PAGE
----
Welcome to day one of the blog tour for Those I Have Lost by Sharon Maas which is published today. My thanks to Sarah Hardy for inviting me to take part in the tour and to Bookouture for my digital review copy via NetGalley.
About the Book
A family on a faraway island. Seas crawling with Japanese spies. A terrible war creeping ever closer…
1940. When Rosie loses her mother and is sent to Sri Lanka to live with her mother’s friend Silvia and her three sons, her world changes in a heartbeat. As she is absorbed into the bosom of a noisy family, with boys she loves like brothers, she begins to feel at home.
But the war in Europe is heading for Asia. Searching for comfort from the bleak news and the bombings, Rosie meets a heroic soldier on leave, and falls in love for the first time. Yet the war will not stop for passion; he must move on, and she must say goodbye, knowing she might never see him again. She is left with just a memory.
Meanwhile, one by one, the men she considers brothers leave to fight for their island paradise. As she waits in anguish for letters that never come, tortured by stories of torpedoed ships and massacres of innocent families, she realises that she, too, must do her bit. Rosie volunteers to work in military intelligence, keeping secrets that will help those she loves and protect her island home. But then two telegrams arrive with the chilling words ‘missing believed captured’ and ‘missing believed dead’. Who of those that she loves will survive the devastating war, and who will she lose?
Format: ebook (430 pages) Publisher: Bookouture
Publication date: 9th July 2021 Genre: Historical Fiction
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The early parts of the book deal with Rosie’s childhood, first in Madras and then in Sri Lanka (known at the time as Ceylon) where she is sent to live on the tea plantation owned by her late mother’s friend, Silvia (who Rosie refers to as Aunt Silvia) and her husband Henry. Rosie spends time with the two younger sons of the family, Victor and Andrew. (The eldest son, Graham, is away at boarding school in England.) She finds the two brothers very different in character. Whilst Andrew is ‘soft and gentle’, Victor is all ‘hard, tight-balled muscle and rough in manner’.
Since the brothers are away at boarding school for much of the time, initially it’s not quite the new family situation Rosie imagined when she left her grief-stricken father behind in Madras. However, she takes comfort in knowing she’s following the wishes of her late mother and in her friendship with a Tamil girl, Usha, the daughter of the family’s housekeeper. Even though their social positions are very different, Rosie has inherited the unusually enlightened views of her parents and their ‘sharp and disapproving eye for racial arrogance’. Unfortunately, things becomes complicated when Rosie can’t stop herself from interfering in affairs of the heart. She clings to the hope that one day she will have an opportunity to put things right.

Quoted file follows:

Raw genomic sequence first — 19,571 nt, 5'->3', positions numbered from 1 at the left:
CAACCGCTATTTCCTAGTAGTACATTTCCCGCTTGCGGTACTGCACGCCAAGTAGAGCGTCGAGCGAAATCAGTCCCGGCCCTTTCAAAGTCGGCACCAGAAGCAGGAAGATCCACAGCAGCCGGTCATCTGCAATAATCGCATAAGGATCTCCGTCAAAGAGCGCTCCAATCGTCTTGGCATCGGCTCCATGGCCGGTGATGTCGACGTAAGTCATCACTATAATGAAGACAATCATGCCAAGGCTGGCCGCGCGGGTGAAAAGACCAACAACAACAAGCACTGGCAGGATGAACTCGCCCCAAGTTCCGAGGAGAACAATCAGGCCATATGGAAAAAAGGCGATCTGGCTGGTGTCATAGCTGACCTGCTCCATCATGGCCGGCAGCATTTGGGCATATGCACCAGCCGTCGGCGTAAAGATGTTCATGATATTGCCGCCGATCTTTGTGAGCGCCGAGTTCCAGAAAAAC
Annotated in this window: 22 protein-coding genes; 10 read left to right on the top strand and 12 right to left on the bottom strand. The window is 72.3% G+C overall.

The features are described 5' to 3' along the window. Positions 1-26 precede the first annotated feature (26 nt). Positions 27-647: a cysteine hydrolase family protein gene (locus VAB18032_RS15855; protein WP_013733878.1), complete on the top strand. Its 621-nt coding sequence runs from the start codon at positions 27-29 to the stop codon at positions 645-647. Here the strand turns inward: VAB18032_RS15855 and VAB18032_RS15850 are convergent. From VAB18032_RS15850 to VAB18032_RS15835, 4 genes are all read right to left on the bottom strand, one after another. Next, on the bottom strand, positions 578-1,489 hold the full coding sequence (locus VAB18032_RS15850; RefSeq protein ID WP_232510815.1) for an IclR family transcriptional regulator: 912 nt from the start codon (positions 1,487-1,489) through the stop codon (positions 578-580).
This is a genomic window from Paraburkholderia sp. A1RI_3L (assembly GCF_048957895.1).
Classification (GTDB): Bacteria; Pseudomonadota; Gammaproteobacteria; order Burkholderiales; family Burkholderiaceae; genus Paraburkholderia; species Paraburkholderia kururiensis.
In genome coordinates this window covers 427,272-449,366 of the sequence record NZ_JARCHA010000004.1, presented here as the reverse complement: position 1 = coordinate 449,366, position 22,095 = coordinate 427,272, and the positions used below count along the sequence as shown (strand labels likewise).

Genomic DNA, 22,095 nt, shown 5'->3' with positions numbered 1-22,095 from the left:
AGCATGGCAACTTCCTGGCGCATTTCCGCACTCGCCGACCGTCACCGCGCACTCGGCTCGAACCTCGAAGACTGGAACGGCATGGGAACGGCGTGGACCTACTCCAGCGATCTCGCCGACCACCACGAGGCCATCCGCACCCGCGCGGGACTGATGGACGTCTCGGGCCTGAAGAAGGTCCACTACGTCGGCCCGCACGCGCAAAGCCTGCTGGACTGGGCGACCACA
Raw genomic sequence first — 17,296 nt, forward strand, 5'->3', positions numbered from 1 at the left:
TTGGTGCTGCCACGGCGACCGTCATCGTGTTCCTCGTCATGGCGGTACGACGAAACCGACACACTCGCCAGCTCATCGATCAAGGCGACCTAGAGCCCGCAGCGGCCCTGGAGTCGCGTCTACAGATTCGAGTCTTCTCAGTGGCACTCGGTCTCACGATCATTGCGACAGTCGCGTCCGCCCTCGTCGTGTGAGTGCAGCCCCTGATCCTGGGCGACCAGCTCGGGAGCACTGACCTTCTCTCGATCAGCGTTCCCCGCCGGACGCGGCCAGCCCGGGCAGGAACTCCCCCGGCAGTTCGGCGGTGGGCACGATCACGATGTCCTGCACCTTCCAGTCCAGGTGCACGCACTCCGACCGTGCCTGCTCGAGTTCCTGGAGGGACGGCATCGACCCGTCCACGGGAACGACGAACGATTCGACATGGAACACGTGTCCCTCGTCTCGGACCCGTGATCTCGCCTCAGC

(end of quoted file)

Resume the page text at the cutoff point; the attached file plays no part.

Although I found the sections of the book covering Rosie’s childhood and early adolescence interesting, it was the outbreak of war in Europe that really brought the story alive for me. When its impact eventually reaches Ceylon it means big changes for all the family, including Rosie. The book description above gives you a pretty good idea how events unfold from this point on but I won’t spoil your reading enjoyment by answering the questions it poses at the end. Safe to say, in war nothing is certain, and grief and loss are only a telegram away. A section of the book I particularly enjoyed was one towards the end which focuses on Rosie’s war work, including an unexpected reunion.
The book’s prologue remained in the back of my mind throughout, making me wonder how the events it described would connect to Rosie’s story. Have patience, because eventually the different strands of the story do come together; in fact, fragments of the picture are revealed before that.
The author skilfully handles the multiple storylines whilst at the same time bringing to life the culture of both India and Sri Lanka through the descriptions of food, clothing and daily domestic life. Although a fairly chunky read, the book’s setting, the wartime backdrop and the element of romance means Those I Have Lost offers plenty for readers to enjoy.
In three words: Emotional, detailed, eventful
About the Author
Sharon Maas was born into a prominent political family in Georgetown, Guyana, in 1951. She was educated in England, Guyana, and, later, Germany. After leaving school, she worked as a trainee reporter with the Guyana Graphic in Georgetown and later wrote feature articles for the Sunday Chronicle as a staff journalist. Her first novel, Of Marriageable Age, is set in Guyana and India and was published by HarperCollins in 1999. In 2014 she moved to Bookouture, and now has ten novels under her belt. Her books span continents, cultures, and eras. From the sugar plantations of colonial British Guiana in South America, to the French battlefields of World War Two, to the present-day brothels of Mumbai and the rice-fields and villages of South India, Sharon never runs out of stories for the armchair traveller.